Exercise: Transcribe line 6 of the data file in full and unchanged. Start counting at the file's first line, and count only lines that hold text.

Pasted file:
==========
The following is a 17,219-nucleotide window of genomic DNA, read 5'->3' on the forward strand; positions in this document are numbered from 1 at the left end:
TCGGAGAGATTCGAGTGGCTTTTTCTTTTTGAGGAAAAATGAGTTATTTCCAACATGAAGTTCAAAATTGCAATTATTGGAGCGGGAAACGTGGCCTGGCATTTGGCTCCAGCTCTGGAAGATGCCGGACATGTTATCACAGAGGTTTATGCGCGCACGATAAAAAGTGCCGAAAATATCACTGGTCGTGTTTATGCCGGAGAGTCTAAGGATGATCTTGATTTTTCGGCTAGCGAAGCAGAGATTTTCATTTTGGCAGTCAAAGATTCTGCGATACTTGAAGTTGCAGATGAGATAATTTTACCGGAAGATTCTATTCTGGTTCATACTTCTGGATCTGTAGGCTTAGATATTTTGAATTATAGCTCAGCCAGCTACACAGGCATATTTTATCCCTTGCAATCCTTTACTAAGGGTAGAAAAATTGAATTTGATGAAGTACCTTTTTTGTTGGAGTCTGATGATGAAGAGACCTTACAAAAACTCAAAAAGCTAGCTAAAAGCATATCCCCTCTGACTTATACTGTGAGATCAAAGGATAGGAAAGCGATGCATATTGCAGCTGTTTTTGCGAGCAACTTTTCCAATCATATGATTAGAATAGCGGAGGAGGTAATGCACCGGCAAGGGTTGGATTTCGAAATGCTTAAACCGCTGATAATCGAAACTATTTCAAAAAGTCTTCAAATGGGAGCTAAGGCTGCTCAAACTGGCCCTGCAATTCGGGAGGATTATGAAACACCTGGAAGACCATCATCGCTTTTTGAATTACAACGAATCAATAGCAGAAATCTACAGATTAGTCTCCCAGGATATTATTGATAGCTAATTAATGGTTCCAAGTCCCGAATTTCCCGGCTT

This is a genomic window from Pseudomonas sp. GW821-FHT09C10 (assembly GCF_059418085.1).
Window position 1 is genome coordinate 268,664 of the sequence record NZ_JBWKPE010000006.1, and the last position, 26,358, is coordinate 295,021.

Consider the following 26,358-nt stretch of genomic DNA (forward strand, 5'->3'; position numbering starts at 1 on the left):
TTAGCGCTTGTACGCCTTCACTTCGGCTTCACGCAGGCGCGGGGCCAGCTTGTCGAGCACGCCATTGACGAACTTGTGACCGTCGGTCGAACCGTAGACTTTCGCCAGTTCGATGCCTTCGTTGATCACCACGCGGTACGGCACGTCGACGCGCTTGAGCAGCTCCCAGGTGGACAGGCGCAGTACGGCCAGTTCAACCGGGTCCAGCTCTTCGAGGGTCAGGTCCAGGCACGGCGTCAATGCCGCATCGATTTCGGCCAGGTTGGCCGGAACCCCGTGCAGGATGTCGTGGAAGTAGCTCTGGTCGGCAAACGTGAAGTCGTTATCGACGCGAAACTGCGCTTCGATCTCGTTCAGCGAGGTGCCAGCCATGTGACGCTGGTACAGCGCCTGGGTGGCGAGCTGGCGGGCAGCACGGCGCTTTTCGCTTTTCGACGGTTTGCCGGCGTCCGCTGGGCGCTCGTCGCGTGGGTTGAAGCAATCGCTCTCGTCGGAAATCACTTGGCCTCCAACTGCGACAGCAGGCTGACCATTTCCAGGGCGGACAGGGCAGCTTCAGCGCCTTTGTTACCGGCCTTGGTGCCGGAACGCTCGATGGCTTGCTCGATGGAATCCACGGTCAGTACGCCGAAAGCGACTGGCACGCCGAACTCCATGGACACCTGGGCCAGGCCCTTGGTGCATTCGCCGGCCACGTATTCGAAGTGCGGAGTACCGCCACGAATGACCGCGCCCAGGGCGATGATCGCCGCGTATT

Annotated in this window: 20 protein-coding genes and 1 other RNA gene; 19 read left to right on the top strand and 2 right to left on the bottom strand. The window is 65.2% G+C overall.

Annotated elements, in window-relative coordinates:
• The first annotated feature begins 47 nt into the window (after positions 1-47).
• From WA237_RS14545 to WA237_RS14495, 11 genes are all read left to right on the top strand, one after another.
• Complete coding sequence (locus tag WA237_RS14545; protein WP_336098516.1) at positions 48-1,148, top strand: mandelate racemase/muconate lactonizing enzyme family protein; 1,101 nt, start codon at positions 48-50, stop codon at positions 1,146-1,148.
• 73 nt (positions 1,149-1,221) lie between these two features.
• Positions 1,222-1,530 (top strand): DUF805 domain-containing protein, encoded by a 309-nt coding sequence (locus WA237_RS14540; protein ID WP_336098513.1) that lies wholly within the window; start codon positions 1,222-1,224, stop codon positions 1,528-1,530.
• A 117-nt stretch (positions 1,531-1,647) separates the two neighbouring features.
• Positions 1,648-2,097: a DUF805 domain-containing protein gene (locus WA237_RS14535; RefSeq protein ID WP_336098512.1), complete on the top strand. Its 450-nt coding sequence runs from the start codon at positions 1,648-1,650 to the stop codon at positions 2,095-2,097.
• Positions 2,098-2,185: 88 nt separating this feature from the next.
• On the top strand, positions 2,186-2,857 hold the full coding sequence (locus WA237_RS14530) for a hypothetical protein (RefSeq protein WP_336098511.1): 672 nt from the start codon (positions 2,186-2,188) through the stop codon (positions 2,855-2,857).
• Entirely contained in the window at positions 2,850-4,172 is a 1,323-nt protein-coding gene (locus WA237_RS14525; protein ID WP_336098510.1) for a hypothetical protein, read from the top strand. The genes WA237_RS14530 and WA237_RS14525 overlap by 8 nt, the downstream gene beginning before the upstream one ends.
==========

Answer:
TTAGCGCTTGTACGCCTTCACTTCGGCTTCACGCAGGCGCGGGGCCAGCTTGTCGAGCACGCCATTGACGAACTTGTGACCGTCGGTCGAACCGTAGACTTTCGCCAGTTCGATGCCTTCGTTGATCACCACGCGGTACGGCACGTCGACGCGCTTGAGCAGCTCCCAGGTGGACAGGCGCAGTACGGCCAGTTCAACCGGGTCCAGCTCTTCGAGGGTCAGGTCCAGGCACGGCGTCAATGCCGCATCGATTTCGGCCAGGTTGGCCGGAACCCCGTGCAGGATGTCGTGGAAGTAGCTCTGGTCGGCAAACGTGAAGTCGTTATCGACGCGAAACTGCGCTTCGATCTCGTTCAGCGAGGTGCCAGCCATGTGACGCTGGTACAGCGCCTGGGTGGCGAGCTGGCGGGCAGCACGGCGCTTTTCGCTTTTCGACGGTTTGCCGGCGTCCGCTGGGCGCTCGTCGCGTGGGTTGAAGCAATCGCTCTCGTCGGAAATCACTTGGCCTCCAACTGCGACAGCAGGCTGACCATTTCCAGGGCGGACAGGGCAGCTTCAGCGCCTTTGTTACCGGCCTTGGTGCCGGAACGCTCGATGGCTTGCTCGATGGAATCCACGGTCAGTACGCCGAAAGCGACTGGCACGCCGAACTCCATGGACACCTGGGCCAGGCCCTTGGTGCATTCGCCGGCCACGTATTCGAAGTGCGGAGTACCGCCACGAATGACCGCGCCCAGGGCGATGATCGCCGCGTATT